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Illinois marriage foes fall short on signatures

by Larry Buhl

PlanetOut Network - LINK

Based on a sampling, opponents of marriage equality in Illinois don't have enough valid signatures to get an anti-marriage measure on the Nov. 7 ballot, the state Board of Elections said Thursday.

A sample check of 19 percent of the more than 330,000 signatures submitted showed that Protect Marriage Illinois is likely to fall short in its effort to put a measure on the ballot asking voters to decide whether the state should amend its constitution to ban same sex marriage.

The signatures were delivered in May to the the state Board of Elections in Springfield. Since then, the FAIR Illinois Committee, which consists of Equality Illinois, Lambda Legal, PFLAG, Gay Liberation Network and others, have used volunteers to double-check all 330,000-plus signatures.

"This is petition checking, not a definitive ruling, but it confirms what we found in that (Protect Marriage Illinois) are nowhere near the number of valid signatures they need," said Andy Thayer, co-founder of Illinois' Gay Liberation Network. "They needed an 82 percent success rate, and in some areas in the state we found only 20 or even 10 percent of their signatures to be valid."

Thayer said that the finding signifies a watershed moment in which the public is beginning to tire of ballot measures prohibiting same-sex marriage.

"Protect Marriage Illinois saw this ballot measure as a stepping stone to build a stronger antigay movement, but what they'll get is the opposite," Thayer said. "They wasted tons of their own effort and it will be difficult to recover."

Although a recent poll showed a majority of Illinois voters opposing same-sex marriage, only 40 percent support asking state lawmakers to amend the constitution to ban it, according to the Chicago-based Glengariff group.

The apparent failure of the ballot effort indicates that anti-marriage efforts are losing steam nationwide and never had much traction in Illinois, said Rick Garcia, executive director of Equality Illinois.

"Not only is this force anti-marriage, they also supported rabidly antigay candidates for statewide offices, they fought the state nondiscrimination bill and tried to stop domestic partner benefits for state employees," Garcia said. "And the good news is, they failed in all of their efforts."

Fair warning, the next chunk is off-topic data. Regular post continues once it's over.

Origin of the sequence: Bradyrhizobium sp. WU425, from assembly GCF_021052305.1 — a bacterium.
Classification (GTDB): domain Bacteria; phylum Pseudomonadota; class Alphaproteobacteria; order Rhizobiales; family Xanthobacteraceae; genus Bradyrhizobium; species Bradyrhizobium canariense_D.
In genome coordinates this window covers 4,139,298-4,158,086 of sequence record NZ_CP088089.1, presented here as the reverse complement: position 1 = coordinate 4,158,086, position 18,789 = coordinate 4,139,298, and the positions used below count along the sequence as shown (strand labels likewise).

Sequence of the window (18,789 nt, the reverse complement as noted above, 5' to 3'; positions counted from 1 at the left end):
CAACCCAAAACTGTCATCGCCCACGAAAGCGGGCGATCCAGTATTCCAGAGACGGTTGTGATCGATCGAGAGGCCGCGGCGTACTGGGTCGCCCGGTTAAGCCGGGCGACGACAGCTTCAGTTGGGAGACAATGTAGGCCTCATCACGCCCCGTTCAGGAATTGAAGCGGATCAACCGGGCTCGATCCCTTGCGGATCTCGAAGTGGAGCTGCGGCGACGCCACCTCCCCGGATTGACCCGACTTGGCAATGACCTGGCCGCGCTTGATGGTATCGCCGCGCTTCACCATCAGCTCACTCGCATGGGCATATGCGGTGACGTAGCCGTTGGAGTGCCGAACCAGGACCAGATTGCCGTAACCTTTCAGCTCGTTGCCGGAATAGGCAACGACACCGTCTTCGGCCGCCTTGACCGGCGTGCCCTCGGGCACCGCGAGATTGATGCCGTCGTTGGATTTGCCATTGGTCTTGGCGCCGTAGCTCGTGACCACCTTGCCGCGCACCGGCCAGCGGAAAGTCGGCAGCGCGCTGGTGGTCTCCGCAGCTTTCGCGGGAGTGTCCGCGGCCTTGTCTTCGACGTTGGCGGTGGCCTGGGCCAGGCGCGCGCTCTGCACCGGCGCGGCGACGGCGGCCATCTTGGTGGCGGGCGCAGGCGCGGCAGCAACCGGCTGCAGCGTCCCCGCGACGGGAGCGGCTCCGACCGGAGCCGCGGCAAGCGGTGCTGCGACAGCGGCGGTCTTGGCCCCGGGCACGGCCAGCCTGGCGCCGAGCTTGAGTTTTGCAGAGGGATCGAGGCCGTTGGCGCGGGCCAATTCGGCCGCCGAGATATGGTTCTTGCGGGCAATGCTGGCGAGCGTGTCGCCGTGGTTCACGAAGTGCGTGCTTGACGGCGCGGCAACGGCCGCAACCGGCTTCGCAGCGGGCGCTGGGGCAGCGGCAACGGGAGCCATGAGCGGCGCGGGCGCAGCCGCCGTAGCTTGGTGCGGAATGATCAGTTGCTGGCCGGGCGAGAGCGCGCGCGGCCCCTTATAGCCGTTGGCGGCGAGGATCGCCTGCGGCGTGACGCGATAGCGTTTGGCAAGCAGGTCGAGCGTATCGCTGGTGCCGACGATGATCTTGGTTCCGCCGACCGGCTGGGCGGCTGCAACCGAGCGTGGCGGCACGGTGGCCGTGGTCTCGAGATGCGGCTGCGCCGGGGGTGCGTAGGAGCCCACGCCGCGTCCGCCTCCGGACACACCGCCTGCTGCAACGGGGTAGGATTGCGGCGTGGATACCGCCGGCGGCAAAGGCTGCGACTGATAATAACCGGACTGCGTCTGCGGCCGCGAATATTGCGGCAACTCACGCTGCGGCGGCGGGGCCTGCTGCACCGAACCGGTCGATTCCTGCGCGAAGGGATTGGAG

The results of the petition drive must be certified by the state Board of Elections by Sept. 1 and the state has given Protect Marriage Illinois until Aug. 1 to demonstrate that they have enough valid signatures.

Peter LaBarbera, executive director of Protect Marriage Illinois, told the Chicago Sun Times that the marriage fight is not over, and that his group would prevail in the end.

More than 40 states have taken steps to define marriage as between as a man or a woman, either through constitutional amendments or statutes. Illinois is a bellwether state in the anti-marriage effort, according to Thayer.

"This is the first place where the right-wing juggernaut will be stopped," Thayer said. "And it will be stopped in other places if gay people are able to cast these marriage foes as bigots, which is what they are."

In related news, a 2007 Pennsylvania constitutional marriage-ban ballot issue fizzled when that state's House and Senate recessed for the summer without reaching agreement on parallel versions of the bill.

And anti-marriage activists in Arizona also received a setback as Lynn Stanley, chairwoman of the Protect Marriage Arizona Coalition, died in a car crash Tuesday, according to the Arizona Republic. Stanley's coalition had planned to submit some 300,000 signatures to the state Wednesday. Following Stanley's death, the group delayed the handover until Thursday, the deadline.

Posted July 5, 2006


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